Children’s literature

Part II. Forms and genres

 

41. Series fiction

 

Victor Watson

 

Critical approaches

 

Critical approaches to children’s series fiction have been confused and inconsistent. One view has distinguished series where subsequent works are mainly formulaic and repetitive

from those where from the outset the author perceived and planned the series as an artistic whole. A similar distinction is sometimes made between popular and literary series (between, say, Enid Blyton’s Famous Five and Lucy Boston’s Green Knowe series); but the two terms are problematic, shifting and culturally loaded, and not necessarily mutually exclusive anyway. Critics with an educational perspective are generally more welcoming, since they regard series fiction in terms of the ways in which it can help young people to become sophisticated readers: familiar and predictable characters ease an inexperienced reader into what might otherwise have been a daunting new narrative, formulaic plots teach prediction skills, and the business of collecting all the titles may well be an important step in becoming a serious reader.

However, series fiction has suffered less from biased criticism than from neglect. Often the first work in a series has been given some critical attention and its sequels merely listed or summarised. Such perfunctory treatment implies that to follow a successful novel with a sequel is a loss of writerly seriousness, a decline into repetitive and formulaic spin-offs. But that is not how a series is experienced by its readers: if they found the sequels less interesting than the first story, they would stop reading them. The best series fictions are not simply strings of pot-boiling sequels; they involve a good deal of serious commitment on the part of both the writer and the reader. Deciding to read all the novels in a series implies a commitment and involves a special relationship which the reader has made a conscious decision to sustain. There is an implied promise made by a series-writer, and a recognition of the readerly desires of young readers. J. K. Rowling’s understanding of this desire and of her responsibility to keep the implied authorial promise partly explains the success of the Harry Potter series. And, like the best of the great series-authors, she knows how to keep that promise without being strait-jacketed by it - each sequel taking both her own writing and the reader’s reading into deeper narratorial levels of interest and reflection.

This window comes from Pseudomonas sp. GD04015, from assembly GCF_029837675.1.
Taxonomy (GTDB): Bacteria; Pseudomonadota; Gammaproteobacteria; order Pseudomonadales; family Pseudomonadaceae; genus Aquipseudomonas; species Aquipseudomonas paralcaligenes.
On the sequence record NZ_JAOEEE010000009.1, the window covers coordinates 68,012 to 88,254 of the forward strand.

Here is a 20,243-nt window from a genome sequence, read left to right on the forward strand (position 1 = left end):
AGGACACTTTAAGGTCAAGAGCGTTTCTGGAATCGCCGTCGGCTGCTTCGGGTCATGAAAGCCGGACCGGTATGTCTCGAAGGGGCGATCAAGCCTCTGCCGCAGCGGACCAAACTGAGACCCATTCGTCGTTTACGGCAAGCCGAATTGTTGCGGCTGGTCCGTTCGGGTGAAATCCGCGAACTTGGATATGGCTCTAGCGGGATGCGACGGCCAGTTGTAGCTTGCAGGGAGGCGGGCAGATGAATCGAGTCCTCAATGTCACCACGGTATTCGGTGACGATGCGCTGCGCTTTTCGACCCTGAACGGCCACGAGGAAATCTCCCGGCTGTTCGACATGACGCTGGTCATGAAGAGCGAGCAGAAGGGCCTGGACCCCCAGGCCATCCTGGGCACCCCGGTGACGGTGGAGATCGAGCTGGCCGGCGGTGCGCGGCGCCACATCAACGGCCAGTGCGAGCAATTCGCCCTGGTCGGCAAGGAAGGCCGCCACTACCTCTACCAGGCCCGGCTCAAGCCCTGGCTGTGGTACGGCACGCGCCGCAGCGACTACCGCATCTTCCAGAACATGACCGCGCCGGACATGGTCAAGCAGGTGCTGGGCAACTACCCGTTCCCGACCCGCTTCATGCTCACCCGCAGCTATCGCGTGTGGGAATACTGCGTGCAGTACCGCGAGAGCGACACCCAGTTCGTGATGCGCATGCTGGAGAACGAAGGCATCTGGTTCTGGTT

In the past, critics and reviewers rarely took the trouble to read an entire series; certainly those who suggested, for example, that the only novel worth reading in the Anne of Green Gables series is the first had probably not themselves read the last - Rilla of Ingleside (1921), a dark and impressively convincing ‘home front’ novel set during the First World War. However, there has been an improvement in recent years: David Rudd’s exemplary study of the series fictions of Enid Blyton has demonstrated the value of detailed and attentive critical study of such extended narratives.